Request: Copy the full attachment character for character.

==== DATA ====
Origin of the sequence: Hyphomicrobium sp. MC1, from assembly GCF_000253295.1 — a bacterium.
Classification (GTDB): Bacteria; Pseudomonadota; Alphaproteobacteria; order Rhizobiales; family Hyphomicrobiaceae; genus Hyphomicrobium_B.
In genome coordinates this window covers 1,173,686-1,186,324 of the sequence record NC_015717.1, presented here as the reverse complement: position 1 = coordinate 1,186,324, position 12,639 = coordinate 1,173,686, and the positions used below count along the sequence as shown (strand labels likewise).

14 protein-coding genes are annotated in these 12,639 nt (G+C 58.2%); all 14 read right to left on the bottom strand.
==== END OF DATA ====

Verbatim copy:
Origin of the sequence: Hyphomicrobium sp. MC1, from assembly GCF_000253295.1 — a bacterium.
Classification (GTDB): Bacteria; Pseudomonadota; Alphaproteobacteria; order Rhizobiales; family Hyphomicrobiaceae; genus Hyphomicrobium_B.
In genome coordinates this window covers 1,173,686-1,186,324 of the sequence record NC_015717.1, presented here as the reverse complement: position 1 = coordinate 1,186,324, position 12,639 = coordinate 1,173,686, and the positions used below count along the sequence as shown (strand labels likewise).

14 protein-coding genes are annotated in these 12,639 nt (G+C 58.2%); all 14 read right to left on the bottom strand.